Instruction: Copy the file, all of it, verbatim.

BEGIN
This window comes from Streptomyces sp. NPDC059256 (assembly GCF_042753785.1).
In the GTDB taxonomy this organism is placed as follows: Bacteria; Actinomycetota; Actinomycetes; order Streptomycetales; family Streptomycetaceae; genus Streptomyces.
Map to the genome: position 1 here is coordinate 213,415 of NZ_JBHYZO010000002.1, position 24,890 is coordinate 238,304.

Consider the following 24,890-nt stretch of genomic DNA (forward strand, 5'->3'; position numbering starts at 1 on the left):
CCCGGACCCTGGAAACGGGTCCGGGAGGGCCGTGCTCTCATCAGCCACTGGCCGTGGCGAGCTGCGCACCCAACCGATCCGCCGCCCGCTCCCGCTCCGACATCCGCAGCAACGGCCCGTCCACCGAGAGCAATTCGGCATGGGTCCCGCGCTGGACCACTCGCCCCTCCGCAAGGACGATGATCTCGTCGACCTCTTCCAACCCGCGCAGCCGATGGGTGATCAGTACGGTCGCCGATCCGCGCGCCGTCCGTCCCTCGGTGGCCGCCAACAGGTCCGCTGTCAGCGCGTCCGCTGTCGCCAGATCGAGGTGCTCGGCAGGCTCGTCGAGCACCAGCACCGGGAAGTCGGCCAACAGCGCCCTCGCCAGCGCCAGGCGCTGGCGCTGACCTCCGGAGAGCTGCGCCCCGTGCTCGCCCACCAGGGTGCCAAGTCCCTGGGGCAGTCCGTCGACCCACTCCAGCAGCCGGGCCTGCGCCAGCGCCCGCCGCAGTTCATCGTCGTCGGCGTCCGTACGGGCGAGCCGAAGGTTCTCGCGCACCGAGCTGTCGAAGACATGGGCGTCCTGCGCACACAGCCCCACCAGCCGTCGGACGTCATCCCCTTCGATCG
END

This window comes from Streptomyces sp. NPDC059256 (assembly GCF_042753785.1).
In the GTDB taxonomy this organism is placed as follows: Bacteria; Actinomycetota; Actinomycetes; order Streptomycetales; family Streptomycetaceae; genus Streptomyces.
Map to the genome: position 1 here is coordinate 213,415 of NZ_JBHYZO010000002.1, position 24,890 is coordinate 238,304.

Consider the following 24,890-nt stretch of genomic DNA (forward strand, 5'->3'; position numbering starts at 1 on the left):
CCCGGACCCTGGAAACGGGTCCGGGAGGGCCGTGCTCTCATCAGCCACTGGCCGTGGCGAGCTGCGCACCCAACCGATCCGCCGCCCGCTCCCGCTCCGACATCCGCAGCAACGGCCCGTCCACCGAGAGCAATTCGGCATGGGTCCCGCGCTGGACCACTCGCCCCTCCGCAAGGACGATGATCTCGTCGACCTCTTCCAACCCGCGCAGCCGATGGGTGATCAGTACGGTCGCCGATCCGCGCGCCGTCCGTCCCTCGGTGGCCGCCAACAGGTCCGCTGTCAGCGCGTCCGCTGTCGCCAGATCGAGGTGCTCGGCAGGCTCGTCGAGCACCAGCACCGGGAAGTCGGCCAACAGCGCCCTCGCCAGCGCCAGGCGCTGGCGCTGACCTCCGGAGAGCTGCGCCCCGTGCTCGCCCACCAGGGTGCCAAGTCCCTGGGGCAGTCCGTCGACCCACTCCAGCAGCCGGGCCTGCGCCAGCGCCCGCCGCAGTTCATCGTCGTCGGCGTCCGTACGGGCGAGCCGAAGGTTCTCGCGCACCGAGCTGTCGAAGACATGGGCGTCCTGCGCACACAGCCCCACCAGCCGTCGGACGTCATCCCCTTCGATCG